Modern Day Pharisees

Recently I ran across one of those anti-Christian rock articles that are quite simply an affront to reason, sound Scriptural exegesis and common sense. This article hit all of the Bob Larson bases; I could have predicted where it was going long before it got there. The trouble with his argument is that he was assuming that rock was evil from the outset and then using the Scripture that says a corrupt tree cannot bear good fruit to argue against Christian rock. The other side of that coin [the part of the verse he didn’t want us to thin about] is that a corrupt tree cannot bear good fruit. This is a real problem for his entire premise of rock and roll being the Devil’s music. If a corrupt tree cannot bear good fruit [Matthew 7:18], as Jesus said, how is it that folks who listen to Christian rock affirm that it helped them to find faith, or that it strengthened their faith or that it helped them to admit to and address some sin in their life? These Christian rock objectors imply that listening to Christian rock is something of a gateway drug to secular rock and will cause a Christian to backslide or apostasize entirely. But that’s NOT the testimony that Christian rock has from its fans! Instead we see Christian rock bearing good fruit and secular rock bearing corrupt fruit.

The fellow who penned the anti-rock article began with a note that we need to use discernment when we listen to music, buuuut what he really meant was that we need to toss the baby out with the bathwater. Now I do agree that we need to use discernment when we listen to music. I just don’t think we ought to be worldly about it.  Jesus said to judge righteously, not merely by appearances [John 7:24].  Paul warned the Colossian Church, saying:

“Beware lest any man spoil you through philosophy and vain deceit, after the tradition of men, after the rudiments of the world, and not after Christ.” [Col 2:8]

He goes on to rebuke the Colossians for falling back into following ordinances and the traditions of men:

“Why if you be dead with Christ from the rudiments of the world, why, as though living in the world, are you subject to ordinances,  (Touch not; taste not; handle not;  Which all are to perish with the using;) after the commandments and doctrines of men?” [Col 2:20-22]

Touch not, taste not, handle not is still the substitute religion of the modern-day Pharisee. Pharisees like to add things to the commandment of God – and sometimes they mean well – but in doing so they go further than God intended. For example, when Jesus’ disciples were hungry on the Sabbath day, they picked corn to eat as they passed through the field [Mark 2:23-28]. The Pharisees were livid! In their zeal to obey God’s commandments, specifically the 4th Commandment, they’d come up with all of these extra rules and regulations. In this case, they wanted to precisely define “work” so that they didn’t break the Sabbath. They had decided for example that a man could only walk so far before it was considered work. The trouble was that they forgot that God never said the things they’d added to His commandments. They saw them as one and the same.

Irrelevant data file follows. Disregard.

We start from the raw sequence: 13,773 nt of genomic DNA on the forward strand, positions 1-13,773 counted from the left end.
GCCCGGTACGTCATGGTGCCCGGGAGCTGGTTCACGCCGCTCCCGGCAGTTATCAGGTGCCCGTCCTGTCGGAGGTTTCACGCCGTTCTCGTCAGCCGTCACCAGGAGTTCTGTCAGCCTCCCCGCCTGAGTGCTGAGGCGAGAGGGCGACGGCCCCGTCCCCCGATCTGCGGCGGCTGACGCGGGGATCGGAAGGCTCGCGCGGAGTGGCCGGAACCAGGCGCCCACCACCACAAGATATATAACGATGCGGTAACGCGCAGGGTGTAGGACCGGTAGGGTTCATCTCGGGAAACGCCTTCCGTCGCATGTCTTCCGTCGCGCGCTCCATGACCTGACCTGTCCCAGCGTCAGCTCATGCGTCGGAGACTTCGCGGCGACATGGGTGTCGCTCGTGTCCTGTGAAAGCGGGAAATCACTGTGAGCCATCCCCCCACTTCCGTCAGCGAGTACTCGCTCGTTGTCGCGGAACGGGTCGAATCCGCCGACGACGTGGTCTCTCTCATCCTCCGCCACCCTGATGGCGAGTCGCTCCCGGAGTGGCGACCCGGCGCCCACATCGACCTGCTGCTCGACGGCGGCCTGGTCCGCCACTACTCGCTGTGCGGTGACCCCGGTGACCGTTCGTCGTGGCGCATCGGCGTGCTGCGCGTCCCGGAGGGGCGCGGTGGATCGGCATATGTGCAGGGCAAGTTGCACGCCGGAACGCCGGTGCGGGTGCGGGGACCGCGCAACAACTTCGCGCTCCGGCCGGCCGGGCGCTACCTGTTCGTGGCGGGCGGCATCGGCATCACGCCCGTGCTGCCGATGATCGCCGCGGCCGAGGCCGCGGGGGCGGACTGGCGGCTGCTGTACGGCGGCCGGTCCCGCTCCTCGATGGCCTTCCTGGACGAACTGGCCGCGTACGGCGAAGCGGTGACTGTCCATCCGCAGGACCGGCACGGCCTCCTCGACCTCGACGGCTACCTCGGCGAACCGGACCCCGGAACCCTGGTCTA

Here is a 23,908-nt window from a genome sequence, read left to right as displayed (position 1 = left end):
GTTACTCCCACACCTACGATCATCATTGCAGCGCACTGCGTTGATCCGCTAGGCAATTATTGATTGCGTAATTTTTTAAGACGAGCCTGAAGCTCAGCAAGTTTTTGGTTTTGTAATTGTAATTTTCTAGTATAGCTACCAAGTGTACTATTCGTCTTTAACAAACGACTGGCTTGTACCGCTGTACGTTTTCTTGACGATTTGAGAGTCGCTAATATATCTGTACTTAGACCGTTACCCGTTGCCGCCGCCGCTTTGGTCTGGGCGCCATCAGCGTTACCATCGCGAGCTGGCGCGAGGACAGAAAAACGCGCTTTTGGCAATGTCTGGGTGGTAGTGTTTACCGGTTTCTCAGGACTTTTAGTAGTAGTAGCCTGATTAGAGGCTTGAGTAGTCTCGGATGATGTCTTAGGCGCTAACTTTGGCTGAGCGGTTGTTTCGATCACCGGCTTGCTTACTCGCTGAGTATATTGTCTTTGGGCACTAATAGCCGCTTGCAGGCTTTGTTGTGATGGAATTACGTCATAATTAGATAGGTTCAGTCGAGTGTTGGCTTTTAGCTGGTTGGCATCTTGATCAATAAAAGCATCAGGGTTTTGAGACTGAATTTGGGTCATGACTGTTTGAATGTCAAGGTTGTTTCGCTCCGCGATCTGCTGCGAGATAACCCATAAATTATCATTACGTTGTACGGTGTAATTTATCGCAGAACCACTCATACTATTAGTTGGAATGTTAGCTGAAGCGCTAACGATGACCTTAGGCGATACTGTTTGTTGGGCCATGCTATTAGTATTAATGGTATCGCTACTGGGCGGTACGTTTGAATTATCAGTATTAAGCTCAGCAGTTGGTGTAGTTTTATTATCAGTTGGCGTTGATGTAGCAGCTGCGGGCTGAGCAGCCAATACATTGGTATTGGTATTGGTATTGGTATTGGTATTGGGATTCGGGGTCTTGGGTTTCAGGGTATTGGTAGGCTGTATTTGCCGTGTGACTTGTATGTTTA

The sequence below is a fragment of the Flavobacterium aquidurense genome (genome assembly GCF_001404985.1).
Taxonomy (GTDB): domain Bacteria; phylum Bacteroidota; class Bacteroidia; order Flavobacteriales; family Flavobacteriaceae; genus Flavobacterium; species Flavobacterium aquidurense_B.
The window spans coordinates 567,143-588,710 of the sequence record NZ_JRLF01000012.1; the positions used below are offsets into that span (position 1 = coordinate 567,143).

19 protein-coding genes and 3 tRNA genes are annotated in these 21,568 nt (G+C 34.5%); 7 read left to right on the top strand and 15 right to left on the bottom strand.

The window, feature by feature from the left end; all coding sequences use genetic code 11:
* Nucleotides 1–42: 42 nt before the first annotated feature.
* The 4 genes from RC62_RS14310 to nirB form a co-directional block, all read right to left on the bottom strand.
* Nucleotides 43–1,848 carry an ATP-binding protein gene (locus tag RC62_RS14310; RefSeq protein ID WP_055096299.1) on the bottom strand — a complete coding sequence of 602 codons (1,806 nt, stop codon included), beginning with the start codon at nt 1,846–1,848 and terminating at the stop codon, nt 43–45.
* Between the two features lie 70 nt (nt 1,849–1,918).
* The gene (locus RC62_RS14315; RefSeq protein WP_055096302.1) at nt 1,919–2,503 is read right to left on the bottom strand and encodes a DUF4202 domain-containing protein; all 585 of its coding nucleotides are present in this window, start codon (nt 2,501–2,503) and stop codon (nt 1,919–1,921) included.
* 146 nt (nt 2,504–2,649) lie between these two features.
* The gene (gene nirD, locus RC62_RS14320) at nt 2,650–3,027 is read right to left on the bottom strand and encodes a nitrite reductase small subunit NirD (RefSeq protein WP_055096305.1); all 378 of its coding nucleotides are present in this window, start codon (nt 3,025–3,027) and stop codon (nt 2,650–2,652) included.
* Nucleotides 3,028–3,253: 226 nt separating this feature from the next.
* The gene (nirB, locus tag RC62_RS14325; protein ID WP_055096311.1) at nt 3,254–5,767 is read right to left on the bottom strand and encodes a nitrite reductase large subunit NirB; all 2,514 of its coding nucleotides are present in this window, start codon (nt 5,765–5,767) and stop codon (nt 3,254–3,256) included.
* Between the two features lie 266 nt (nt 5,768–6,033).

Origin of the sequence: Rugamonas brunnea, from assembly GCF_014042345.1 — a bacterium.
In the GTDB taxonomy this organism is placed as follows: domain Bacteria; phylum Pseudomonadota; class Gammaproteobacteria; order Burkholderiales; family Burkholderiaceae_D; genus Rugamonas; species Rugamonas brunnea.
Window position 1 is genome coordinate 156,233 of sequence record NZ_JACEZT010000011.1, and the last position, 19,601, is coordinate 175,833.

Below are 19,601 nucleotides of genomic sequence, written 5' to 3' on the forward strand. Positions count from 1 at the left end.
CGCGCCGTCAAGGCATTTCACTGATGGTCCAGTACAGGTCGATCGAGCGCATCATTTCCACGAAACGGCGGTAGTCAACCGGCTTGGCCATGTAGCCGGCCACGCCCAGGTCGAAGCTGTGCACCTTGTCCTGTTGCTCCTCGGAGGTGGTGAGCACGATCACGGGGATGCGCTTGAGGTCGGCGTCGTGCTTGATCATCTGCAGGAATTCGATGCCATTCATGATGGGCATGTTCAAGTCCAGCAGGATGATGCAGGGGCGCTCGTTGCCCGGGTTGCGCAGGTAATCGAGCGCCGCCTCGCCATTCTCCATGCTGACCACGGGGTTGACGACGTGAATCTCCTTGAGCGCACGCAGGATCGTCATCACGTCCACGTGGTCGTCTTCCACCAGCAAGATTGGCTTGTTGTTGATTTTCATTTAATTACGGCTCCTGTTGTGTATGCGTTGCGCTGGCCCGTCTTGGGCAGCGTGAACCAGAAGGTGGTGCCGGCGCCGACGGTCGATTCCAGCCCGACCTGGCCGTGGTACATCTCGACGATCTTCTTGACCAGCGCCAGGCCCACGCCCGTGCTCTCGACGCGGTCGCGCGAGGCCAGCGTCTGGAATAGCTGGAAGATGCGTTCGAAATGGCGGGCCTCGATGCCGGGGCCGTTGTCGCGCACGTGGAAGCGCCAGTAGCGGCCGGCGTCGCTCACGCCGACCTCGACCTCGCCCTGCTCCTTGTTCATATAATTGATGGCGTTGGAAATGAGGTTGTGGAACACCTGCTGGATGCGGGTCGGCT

In response, Jesus reminded them that David ate the showbread from the altar when he was hungry, though by law it was only to be eaten by the priests. By his example, Jesus made it clear that they were being too legalistic in their approach. Furthermore, they had the wrong perspective: “The sabbath was made for man, and not man for the Sabbath.”

In a parallel passage in Matthew 12, Jesus rebuked them with Scripture, saying, “If you had learned what this means, I will have mercy and not sacrifice, you would not have condemned the guiltless.” Now the irony is that Jesus had actually told them to go and learn what that Scripture meant before this incident. When Jesus called Matthew [Matt 9], he ate with Matthew’s friends who were publicans and sinners. When the Pharisees saw this, they rebuked Jesus for associating with sinners, but Jesus answered them by saying, “They that be whole need not a physician, but they that are sick.  But go you and learn what that means, I will have mercy, and not sacrifice: for I am not come to call the righteous, but sinners to repentance.”

Jesus was quoting Hosea 6:6, in which the Lord says, “For I desire mercy, not sacrifice, and acknowledgment of God rather than burnt offerings.” The Pharisees weren’t concerned with reaching sinners and showing them God. Rather, they were interested in showing how righteous they were and in condemning everyone who didn’t fall in line with their standard of holiness. Rather than being their brother’s keeper, they laid weights on people that were hard to bear because they weren’t what God had intended [Matt. 15:3; Mark 7:13]… and they never lifted a finger to help others shoulder those weights [Matt 23:4]! pharisees

If you want to see a worldly man, look at the Pharisees. They were conformed to the rudiments of this world rather than being transformed by the renewing of their minds through Christ [to paraphrase Romans 12:2]. True discernment doesn’t lie that way. Neither is discernment based on our feelings. It’s based on letting the Holy Spirit lead us through God’s Word. We have to study God’s Word if we’re to know how to rightly divide it [2 Tim 2:15]. Rest assured the Holy Spirit will guide us into all truth [John 16:13] and that when a man asks God for wisdom, your Creator gives it in abundance [James 1:5].

Now this anti-rock Pharisee used all of the typical arguments. He even noted that the term “rock and roll” used to be a slang term for sex. He concludes this section by claiming, “With the understanding that ‘rock’ is a slang term for fornication, when someone says ‘rock music’, they are actually saying ‘sex music’, and when someone says ‘Christian rock music’, they are actually saying ‘Christian sex music’, which is an oxymoronic phrase.” And of course the Bible warns us against fornication, so open and shut, right?